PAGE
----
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Thursday, September 29, 2016
- The United States is lagging far behind other developed countries in its policies aimed at improving global prosperity, according to new research.
The tenth annual Commitment to Development Index (CDI) was released this week by the Washington-based think tank Centre for Global Development (CGD). The report ranked the efforts of 27 developed countries to support developing countries.
As in previous years, Denmark, Sweden, Norway and the Netherlands vied for the top spots. This year the United Kingdom, in ninth place, was the sole country from the wealthy Group of Seven (G7) bloc to make the top 10, while the United States ranked nineteenth.
Unlike most rankings of its kind, the CDI does not focus primarily on the quantity of foreign aid each country gives per year. Rather, it takes into account seven different components of development and averages a country’s score in each area. It also focuses on the scope of the integration of a country’s policies.
“All nations are linked in many ways, not just through aid – many policies in wealthy nations affect people all around the world,” David Roodman, a senior fellow at CGD and the chief architect of the CDI, explained in an interview last week.
Comprising each of the index’s seven components, such as quantity and quality of foreign aid, or migration and environmental policies, are multiple factors that contribute to a country’s overall score. In the category of foreign aid, for example, the index looks at what percentage of a country’s gross domestic product is given away, and whether the money is “tied” to certain conditions, goes to corrupt governments, or is given in the form of loans.
After scaling the scores to an average of 5.0, researchers found Denmark to have the highest score in 2012 (7.0), while South Korea had the lowest (2.7).
The United States scores above average on only two of the seven components, and with a score of 4.8 it ranks behind all major industrialised nations except Italy and Japan. Meanwhile, Nordic countries repeatedly stand at the top of the list, for several reasons.
“Superficially it’s about foreign aid; each of these countries gives a large amount of foreign aid for the size of their economy, about 1 percent of GDP,” Roodman said of the Nordic countries. “They are also pretty good with environmental policy, doing more than most countries to reduce the use of fossil fuels.”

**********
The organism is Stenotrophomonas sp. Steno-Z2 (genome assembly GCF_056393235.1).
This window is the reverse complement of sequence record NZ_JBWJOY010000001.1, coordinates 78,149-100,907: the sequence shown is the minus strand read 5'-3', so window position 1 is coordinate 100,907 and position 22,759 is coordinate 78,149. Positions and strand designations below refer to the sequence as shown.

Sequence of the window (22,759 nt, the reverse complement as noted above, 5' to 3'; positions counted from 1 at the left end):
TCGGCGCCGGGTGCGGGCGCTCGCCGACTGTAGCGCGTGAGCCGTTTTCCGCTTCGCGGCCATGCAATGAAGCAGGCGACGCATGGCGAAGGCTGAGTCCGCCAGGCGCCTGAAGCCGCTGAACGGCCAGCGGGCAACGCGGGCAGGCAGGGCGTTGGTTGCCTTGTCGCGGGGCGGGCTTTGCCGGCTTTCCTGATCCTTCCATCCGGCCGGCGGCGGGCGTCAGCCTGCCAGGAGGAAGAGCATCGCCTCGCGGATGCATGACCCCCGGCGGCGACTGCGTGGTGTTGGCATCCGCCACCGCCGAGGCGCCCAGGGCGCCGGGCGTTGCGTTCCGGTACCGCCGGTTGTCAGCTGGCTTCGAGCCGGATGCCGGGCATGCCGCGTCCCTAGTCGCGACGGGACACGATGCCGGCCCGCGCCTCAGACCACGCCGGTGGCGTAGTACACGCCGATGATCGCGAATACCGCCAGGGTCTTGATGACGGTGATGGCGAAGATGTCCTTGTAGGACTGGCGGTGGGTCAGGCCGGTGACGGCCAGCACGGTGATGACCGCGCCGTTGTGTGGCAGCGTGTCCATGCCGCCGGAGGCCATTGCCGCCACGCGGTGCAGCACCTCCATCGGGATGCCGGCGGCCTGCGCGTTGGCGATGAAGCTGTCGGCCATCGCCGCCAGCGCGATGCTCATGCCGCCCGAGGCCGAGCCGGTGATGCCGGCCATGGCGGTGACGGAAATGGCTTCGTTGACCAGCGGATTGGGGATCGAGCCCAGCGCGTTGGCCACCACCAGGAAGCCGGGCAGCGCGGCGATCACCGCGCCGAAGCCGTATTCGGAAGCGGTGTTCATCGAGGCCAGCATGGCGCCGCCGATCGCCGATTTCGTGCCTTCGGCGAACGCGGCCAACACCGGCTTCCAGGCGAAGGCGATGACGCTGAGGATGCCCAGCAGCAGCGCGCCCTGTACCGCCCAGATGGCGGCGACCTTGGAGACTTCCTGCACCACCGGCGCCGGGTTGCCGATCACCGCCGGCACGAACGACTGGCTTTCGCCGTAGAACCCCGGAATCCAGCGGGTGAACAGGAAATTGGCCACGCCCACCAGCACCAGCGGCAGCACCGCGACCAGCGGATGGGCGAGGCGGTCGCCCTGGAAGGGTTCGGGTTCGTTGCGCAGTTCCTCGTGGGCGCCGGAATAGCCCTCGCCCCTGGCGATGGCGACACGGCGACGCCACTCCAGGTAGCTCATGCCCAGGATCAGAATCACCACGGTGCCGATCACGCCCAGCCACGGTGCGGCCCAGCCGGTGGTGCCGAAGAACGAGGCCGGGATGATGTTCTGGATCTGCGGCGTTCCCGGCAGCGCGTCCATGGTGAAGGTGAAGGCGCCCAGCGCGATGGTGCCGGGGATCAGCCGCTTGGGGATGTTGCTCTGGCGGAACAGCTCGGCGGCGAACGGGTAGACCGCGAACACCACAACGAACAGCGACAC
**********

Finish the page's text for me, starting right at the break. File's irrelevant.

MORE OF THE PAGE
Citizens of these countries, Roodman explained, tend to trust more in their government and in how taxes are spent, a sentiment that could potentially allow government officials to feel more comfortable making significant commitments to developing countries.
Owen Barder, a senior fellow at CGD and director for Europe, offered a broader explanation for Nordic countries’ top rankings. In an interview last week, Barder said, “These smaller nations are forced to have an international outlook because of their size. I think this results in a sense of national pride in the role these countries play in international peace and environment negotiations.”
Barder regarded the CDI as an opportunity to evaluate how Europe as a whole scored in individual components and to begin a continent-wide conversation on how improvements can be made.
Not all countries look favourably on the CDI’s metrics. Japan, which is consistently ranked at or near the index’s bottom, responded to the 2006 CDI by criticising its method.
“By using its own method to measure aid effectiveness of each donor and publishing its results…the [CDI] has various problems and has not evaluated fairly developed countries’ policies for international development,” Japan’s ministry of foreign affairs wrote.
Japan received a low score in trade partly because of its high import barriers, especially on rice. Yet the Japanese government has argued that only the negative impact of its trade tariffs were considered, not the positive agricultural subsidies it also provides.
“The CDI does not reflect the fact that major developed countries…take development challenges by making maximum use of their comparative advantages and by complementing one another through aid coordination,” the ministry stated. (Roodman’s response can be found here).
Indeed, the CDI does have some structural flaws. The countries currently listed on the index are all democracies, for instance. These countries “preach concern for human life and dignity within their own borders”, the index’s overseers have written, noting that the CDI “looks at whether rich countries’ actions match their words”.
Yet in the past decade a host of “middle income” countries – China, India, Brazil – have emerged as global economic leaders.
“I don’t think changes in the world mean that Japan or the U.S. are any less obliged to contribute to the prosperity of developing countries,” Roodman said. He added that he is considering broadening the index to a group of countries similar to the Group of 20 (G20) to include rich developing countries that still have a large amount of poverty within their borders.
Incorporating such countries would require the index to be built on a paradigm different from its current “rich world, poor world” model.
The CDI has seen slight improvements in industrialised countries over the past ten years. Nevertheless, as Roodman pointed out, “The richest largest nations are still falling short of their potential.”